Imagine that going to a demo fully prepared. Amazing. What a little background research can do to spice up that second meeting conversation. We said this earlier, but let the seller sell meaning squeezing in a few more calls, a little extra time to put a bow tie on that proposal deck a little time to eat a pop tart in between calls.
I mean, whoever thought that selling on an empty stomach was a good thing. It must be some sort of. The second benefit is a massive drop in errors. I can't tell you how many times my work has suffered cancerous mutations by not performing the task perfectly each and every time we're human. After all, we make mistakes on rote repeatable tasks.
You get bleary-eyed doing the same thing over and over. So you can either make humans perfect with high calorie oversight, calling the micromanagement brigade, or you can do the reasonable thing and bring it automated. Error rates should decline. If you use cases, for example, imagine having your ops team, having to ping your reps every time it closed date was off.
You'd have to have the eye of Sauron on your operations team to make sure that every single opportunity meets the standard. That's not realistic. And honestly, not a very fun career choice. Imagine me telling everyone who to apply for an ops job. Hey, you're going to nag sales reps about filling out close dates correctly, and next.
All the time until they hate you. Well, look at that. Maybe I'm wrong. A thousand candidates just applied automation should be the guide here to Shepherd's simple task. Imagine call lists, develop automagically close date recommendations based on deal velocity and engagement, intensity. I'm just riffing, but that's some beautiful jazz.
Sign me up for that music festival. The last benefit is shifting up the strategic operating stack, meaning moving up. What do I mean by that? In the world of software engineering, the concept of the tech stack is a known one. Once upon a time, coding was done at the machine level and the operating system was built a top that machine, so that the next wave of engineers didn't have to write machine learning.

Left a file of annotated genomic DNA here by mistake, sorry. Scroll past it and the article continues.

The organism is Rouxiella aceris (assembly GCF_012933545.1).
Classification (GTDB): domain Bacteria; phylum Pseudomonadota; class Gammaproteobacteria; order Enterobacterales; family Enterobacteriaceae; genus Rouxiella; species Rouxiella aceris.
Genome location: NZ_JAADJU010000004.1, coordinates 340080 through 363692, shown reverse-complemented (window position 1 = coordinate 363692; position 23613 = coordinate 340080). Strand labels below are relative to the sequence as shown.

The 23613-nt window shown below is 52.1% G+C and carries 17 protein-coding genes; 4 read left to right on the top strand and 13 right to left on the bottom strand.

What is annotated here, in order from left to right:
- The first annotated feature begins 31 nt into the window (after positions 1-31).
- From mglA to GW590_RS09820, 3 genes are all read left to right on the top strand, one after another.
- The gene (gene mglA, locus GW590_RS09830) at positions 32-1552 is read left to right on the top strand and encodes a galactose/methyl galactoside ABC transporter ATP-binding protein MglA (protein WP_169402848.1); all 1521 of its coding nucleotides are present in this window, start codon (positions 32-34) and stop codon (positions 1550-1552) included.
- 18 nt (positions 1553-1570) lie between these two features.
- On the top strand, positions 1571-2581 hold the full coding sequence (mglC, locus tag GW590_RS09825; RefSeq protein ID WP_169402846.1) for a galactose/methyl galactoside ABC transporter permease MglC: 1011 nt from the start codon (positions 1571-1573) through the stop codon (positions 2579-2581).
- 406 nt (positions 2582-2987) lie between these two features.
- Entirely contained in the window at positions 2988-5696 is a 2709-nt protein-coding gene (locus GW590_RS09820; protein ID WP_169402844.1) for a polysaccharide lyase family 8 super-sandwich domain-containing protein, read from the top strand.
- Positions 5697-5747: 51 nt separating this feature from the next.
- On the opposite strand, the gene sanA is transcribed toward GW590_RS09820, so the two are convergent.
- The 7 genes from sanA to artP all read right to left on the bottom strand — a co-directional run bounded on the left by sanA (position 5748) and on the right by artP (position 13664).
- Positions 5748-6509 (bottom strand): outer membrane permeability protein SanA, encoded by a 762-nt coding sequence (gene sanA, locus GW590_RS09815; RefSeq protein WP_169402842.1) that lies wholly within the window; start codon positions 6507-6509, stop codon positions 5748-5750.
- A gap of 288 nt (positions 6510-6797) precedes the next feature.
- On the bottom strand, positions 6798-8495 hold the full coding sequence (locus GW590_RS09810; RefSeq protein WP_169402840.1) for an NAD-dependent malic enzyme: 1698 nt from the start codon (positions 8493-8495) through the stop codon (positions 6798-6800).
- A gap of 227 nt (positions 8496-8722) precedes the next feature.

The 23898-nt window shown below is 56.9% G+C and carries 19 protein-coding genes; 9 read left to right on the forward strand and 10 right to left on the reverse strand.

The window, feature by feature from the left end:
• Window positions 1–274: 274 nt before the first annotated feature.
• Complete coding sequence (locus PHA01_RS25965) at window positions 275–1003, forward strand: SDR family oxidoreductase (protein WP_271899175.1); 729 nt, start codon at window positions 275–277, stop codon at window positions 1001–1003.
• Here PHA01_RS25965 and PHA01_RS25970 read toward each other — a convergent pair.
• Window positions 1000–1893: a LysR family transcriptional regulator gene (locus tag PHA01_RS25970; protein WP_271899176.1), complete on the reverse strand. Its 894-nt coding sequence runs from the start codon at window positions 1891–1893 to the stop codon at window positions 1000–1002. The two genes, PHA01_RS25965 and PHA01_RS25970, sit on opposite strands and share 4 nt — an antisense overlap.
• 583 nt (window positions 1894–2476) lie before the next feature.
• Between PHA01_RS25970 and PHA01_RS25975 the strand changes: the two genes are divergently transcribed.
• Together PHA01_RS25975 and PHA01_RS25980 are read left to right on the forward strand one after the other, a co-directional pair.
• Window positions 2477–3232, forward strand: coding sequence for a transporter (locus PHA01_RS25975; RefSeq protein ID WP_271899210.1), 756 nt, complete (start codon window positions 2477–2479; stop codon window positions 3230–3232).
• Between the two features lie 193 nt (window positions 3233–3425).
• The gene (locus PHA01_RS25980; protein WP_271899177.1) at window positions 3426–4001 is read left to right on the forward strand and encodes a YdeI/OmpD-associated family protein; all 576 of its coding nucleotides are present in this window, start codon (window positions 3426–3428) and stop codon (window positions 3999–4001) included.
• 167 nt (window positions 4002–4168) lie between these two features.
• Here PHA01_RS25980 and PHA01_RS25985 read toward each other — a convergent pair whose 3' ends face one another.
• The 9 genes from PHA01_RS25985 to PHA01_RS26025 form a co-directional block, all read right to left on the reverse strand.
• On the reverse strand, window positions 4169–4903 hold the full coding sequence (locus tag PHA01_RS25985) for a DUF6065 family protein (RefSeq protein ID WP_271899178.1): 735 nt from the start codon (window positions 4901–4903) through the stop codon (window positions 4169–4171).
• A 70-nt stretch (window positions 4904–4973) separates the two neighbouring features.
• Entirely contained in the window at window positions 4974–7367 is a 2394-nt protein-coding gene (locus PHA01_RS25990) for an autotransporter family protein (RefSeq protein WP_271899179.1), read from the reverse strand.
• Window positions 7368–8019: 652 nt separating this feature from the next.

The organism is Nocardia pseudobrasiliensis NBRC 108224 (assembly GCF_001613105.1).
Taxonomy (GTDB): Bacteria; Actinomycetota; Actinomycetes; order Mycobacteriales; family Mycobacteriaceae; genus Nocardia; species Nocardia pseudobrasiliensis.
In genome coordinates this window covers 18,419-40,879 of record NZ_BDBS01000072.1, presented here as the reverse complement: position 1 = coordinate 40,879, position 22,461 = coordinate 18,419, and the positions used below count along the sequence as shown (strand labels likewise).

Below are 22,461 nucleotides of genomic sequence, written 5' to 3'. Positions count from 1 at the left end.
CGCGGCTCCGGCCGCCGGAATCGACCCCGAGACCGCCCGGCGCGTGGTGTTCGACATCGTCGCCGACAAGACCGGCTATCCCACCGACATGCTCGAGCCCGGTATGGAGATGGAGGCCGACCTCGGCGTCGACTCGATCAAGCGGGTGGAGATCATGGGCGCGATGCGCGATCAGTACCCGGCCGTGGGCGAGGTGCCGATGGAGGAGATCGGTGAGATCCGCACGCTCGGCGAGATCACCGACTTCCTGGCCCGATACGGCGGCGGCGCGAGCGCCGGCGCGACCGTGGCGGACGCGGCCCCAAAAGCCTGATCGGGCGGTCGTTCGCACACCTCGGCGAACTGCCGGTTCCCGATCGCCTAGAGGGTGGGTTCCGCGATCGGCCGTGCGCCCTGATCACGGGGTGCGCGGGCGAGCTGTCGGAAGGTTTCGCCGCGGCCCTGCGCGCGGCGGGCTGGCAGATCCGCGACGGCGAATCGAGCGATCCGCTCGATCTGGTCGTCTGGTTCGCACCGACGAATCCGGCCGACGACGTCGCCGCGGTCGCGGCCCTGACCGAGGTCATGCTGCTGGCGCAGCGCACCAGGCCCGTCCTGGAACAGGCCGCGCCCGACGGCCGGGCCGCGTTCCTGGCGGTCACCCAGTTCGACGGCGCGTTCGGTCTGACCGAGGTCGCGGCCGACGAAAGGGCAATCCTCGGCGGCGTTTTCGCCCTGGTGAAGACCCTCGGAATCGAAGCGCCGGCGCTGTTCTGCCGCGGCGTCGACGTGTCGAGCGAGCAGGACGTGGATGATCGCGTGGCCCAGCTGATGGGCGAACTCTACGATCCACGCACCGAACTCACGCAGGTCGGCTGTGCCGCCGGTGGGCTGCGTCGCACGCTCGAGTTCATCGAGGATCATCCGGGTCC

They moved up, they leveled up a layer. If you will, older languages were wrapped around and simplify with new languages to decrease the barrier to entry. There are more software developers than ever before. We are far up the stack. These days, the same can be said to the CRO. In the early days, the business had to worry about their data model, how their leads were going, the route, which accounts belong to which.
How to treat new business versus renewals and have that reflected in their systems. But with automation, it allows you to push those previous challenges down the stack, meaning you've also moved up. You're now able to focus on seeing around corners, putting a formal strategy of what the business could look like in three to five years.
You're able to develop playbooks to head off rolling competition. So as you're going through the journey of why automation is important to your business, think of these three pillars, one carving time back in the form of productivity savings to a significant drop in. Three expanding the activity and strategy pie.
Now, before I go think about what it costs to set up and maintain set automation, it's a shiny service you purchased or built, but it's also quite mechanical. In some ways you need to watch out for breakdowns and output. Automation is only as good as you train it to be. Hence why AI and ML layer on top of automation is such a powerful aphrodisiac.
Here's a simple mental model around the overall cost of setting up and optimizing automation avoid automation, just because you can, don't go overboard automate because it's a no brainer, a creative exercise. You also have the bench strength or the willingness to pay to keep it up. One simple equation is that the total cost of owner.
Is greater than the expenditure to maintain it. So go forward and automate the killer robot revolution has been waiting for you hashtag free the sales rep. Hasta la vista.